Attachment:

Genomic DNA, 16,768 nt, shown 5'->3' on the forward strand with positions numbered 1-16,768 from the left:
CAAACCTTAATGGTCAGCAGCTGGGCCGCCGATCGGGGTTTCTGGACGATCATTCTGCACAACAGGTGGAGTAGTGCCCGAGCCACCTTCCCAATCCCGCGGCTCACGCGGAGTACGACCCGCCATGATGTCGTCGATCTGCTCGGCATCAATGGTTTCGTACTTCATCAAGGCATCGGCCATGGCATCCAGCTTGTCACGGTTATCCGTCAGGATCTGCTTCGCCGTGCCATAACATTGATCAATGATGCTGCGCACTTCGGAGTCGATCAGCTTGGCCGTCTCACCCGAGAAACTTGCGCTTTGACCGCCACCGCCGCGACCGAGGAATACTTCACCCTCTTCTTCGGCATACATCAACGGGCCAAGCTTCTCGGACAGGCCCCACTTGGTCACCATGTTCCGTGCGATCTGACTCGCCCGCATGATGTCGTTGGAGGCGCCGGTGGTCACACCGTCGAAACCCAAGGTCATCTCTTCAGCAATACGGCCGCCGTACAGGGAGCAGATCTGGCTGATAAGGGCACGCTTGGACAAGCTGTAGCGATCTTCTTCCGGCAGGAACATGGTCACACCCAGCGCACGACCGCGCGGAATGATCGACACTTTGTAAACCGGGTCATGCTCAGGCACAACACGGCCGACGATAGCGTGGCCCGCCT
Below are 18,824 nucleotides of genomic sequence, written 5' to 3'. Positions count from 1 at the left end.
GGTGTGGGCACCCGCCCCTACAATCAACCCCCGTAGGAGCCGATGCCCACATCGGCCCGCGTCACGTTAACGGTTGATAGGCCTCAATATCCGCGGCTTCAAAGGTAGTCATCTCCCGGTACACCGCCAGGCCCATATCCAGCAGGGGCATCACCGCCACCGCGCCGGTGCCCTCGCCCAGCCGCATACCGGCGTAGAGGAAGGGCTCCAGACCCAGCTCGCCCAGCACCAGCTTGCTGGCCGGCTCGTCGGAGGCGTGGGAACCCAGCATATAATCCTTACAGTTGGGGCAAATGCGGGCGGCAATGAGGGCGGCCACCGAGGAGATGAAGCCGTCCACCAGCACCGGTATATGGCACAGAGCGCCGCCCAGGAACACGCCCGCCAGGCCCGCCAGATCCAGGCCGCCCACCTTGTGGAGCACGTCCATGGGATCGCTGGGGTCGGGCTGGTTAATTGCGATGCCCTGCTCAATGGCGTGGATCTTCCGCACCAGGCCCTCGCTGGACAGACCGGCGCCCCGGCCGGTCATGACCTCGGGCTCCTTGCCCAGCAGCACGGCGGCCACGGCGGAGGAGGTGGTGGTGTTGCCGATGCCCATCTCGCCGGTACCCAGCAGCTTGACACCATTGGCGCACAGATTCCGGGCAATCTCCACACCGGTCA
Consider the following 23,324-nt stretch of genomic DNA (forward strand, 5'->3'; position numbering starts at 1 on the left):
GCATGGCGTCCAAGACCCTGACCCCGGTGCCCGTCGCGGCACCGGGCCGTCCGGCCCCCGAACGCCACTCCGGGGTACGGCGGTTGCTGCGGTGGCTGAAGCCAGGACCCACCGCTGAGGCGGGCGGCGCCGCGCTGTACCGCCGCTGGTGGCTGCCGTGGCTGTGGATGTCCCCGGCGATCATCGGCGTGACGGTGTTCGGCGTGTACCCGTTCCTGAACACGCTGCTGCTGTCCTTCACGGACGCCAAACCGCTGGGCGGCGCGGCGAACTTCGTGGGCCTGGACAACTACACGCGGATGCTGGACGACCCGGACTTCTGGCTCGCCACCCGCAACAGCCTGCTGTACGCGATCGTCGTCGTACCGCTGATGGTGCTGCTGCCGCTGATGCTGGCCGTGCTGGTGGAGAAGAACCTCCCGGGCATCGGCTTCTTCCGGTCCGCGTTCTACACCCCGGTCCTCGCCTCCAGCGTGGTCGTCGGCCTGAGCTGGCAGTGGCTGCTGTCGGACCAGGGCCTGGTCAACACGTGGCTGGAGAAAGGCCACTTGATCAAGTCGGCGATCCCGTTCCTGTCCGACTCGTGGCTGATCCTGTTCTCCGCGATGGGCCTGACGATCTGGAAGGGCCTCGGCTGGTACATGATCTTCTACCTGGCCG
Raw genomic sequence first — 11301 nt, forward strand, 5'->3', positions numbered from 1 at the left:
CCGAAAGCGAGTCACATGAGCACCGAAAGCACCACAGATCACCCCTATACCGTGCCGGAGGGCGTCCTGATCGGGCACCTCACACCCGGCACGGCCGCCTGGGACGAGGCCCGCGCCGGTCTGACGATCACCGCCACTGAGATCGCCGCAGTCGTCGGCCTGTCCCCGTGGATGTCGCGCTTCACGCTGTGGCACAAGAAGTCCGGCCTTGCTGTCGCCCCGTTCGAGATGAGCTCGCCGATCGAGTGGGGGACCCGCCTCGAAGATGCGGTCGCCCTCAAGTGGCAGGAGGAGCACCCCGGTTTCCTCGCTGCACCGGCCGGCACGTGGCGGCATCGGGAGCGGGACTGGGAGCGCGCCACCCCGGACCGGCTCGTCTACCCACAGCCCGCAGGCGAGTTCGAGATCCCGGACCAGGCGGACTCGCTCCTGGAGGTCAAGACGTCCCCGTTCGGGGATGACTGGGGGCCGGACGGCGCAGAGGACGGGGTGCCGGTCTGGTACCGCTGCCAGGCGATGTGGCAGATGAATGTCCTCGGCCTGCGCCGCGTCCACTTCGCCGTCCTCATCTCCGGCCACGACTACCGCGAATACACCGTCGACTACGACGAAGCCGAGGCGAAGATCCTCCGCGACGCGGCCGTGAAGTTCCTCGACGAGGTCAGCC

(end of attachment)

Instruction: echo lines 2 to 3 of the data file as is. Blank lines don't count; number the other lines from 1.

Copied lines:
CAAACCTTAATGGTCAGCAGCTGGGCCGCCGATCGGGGTTTCTGGACGATCATTCTGCACAACAGGTGGAGTAGTGCCCGAGCCACCTTCCCAATCCCGCGGCTCACGCGGAGTACGACCCGCCATGATGTCGTCGATCTGCTCGGCATCAATGGTTTCGTACTTCATCAAGGCATCGGCCATGGCATCCAGCTTGTCACGGTTATCCGTCAGGATCTGCTTCGCCGTGCCATAACATTGATCAATGATGCTGCGCACTTCGGAGTCGATCAGCTTGGCCGTCTCACCCGAGAAACTTGCGCTTTGACCGCCACCGCCGCGACCGAGGAATACTTCACCCTCTTCTTCGGCATACATCAACGGGCCAAGCTTCTCGGACAGGCCCCACTTGGTCACCATGTTCCGTGCGATCTGACTCGCCCGCATGATGTCGTTGGAGGCGCCGGTGGTCACACCGTCGAAACCCAAGGTCATCTCTTCAGCAATACGGCCGCCGTACAGGGAGCAGATCTGGCTGATAAGGGCACGCTTGGACAAGCTGTAGCGATCTTCTTCCGGCAGGAACATGGTCACACCCAGCGCACGACCGCGCGGAATGATCGACACTTTGTAAACCGGGTCATGCTCAGGCACAACACGGCCGACGATAGCGTGGCCCGCCT
Below are 18,824 nucleotides of genomic sequence, written 5' to 3'. Positions count from 1 at the left end.